This concise text was created as a workbook for learning to use vector calculus in practical calculations and derivations. Its only prerequisite is a familiarity with one-dimensional differential and integral calculus. Though it often makes use of physical examples, knowledge of physics itself is not required to study the mathematics of vector calculus. The approach is suitable for advanced undergraduates and graduate students in mathematics, physics, and other… (more)

This concise text was created as a workbook for learning to use vector calculus in practical calculations and derivations. Its only prerequisite is a familiarity with one-dimensional differential and integral calculus. Though it often makes use of physical examples, knowledge of physics itself is not required to study the mathematics of vector calculus. The approach is suitable for advanced undergraduates and graduate students in mathematics, physics, and other areas of science.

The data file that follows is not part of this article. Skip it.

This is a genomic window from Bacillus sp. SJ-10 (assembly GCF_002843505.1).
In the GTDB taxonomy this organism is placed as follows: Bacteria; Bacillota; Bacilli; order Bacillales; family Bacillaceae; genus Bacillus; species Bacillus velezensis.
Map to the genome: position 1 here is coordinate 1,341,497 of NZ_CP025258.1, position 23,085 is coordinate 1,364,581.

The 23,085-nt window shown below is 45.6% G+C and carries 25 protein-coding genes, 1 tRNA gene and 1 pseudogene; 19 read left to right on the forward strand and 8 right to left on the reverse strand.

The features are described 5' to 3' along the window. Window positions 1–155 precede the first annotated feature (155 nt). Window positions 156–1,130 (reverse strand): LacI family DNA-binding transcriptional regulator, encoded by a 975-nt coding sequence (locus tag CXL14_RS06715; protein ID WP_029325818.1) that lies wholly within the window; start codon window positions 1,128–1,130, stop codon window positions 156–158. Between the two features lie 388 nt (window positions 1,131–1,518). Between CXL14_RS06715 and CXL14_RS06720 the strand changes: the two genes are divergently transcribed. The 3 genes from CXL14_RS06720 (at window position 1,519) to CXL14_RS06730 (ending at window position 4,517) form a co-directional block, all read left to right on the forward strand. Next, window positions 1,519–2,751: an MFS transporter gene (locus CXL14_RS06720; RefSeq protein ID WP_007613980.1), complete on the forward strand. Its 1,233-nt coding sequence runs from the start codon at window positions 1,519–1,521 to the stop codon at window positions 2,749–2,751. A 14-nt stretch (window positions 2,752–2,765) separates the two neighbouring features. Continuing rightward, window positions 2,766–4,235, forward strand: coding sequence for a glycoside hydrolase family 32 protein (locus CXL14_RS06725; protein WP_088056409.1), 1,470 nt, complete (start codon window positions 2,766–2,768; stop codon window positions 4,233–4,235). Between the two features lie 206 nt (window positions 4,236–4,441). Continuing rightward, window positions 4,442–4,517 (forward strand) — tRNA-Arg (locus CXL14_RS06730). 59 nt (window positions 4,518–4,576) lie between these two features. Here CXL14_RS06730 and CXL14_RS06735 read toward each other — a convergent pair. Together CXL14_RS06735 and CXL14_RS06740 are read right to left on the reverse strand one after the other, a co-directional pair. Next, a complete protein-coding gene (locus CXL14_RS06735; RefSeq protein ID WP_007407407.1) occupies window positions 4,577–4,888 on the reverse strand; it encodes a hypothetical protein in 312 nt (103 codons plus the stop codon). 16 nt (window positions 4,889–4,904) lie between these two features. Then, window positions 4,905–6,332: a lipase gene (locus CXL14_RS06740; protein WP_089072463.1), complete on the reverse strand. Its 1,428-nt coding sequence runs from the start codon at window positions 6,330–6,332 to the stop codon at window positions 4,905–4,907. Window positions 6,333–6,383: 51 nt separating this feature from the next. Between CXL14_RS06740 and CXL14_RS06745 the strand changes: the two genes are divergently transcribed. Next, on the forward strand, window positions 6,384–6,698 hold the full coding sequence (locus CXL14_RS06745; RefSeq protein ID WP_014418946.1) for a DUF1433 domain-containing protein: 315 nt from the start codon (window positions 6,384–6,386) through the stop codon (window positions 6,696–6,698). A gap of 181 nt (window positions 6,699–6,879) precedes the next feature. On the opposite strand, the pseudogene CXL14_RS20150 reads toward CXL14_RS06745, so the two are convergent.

The two-part treatment opens with a brief text that develops vector calculus from the very beginning and then addresses some more detailed applications. Topics include vector differential operators, vector identities, integral theorems, Dirac delta function, Green's functions, general coordinate systems, and dyadics. The second part consists of answered problems, all closely related to the development of vector calculus in the text. Those who study this book and work out the problems will find that rather than memorizing long equations or consulting references, they will be able to work out calculations as they go.

Dover original publication.

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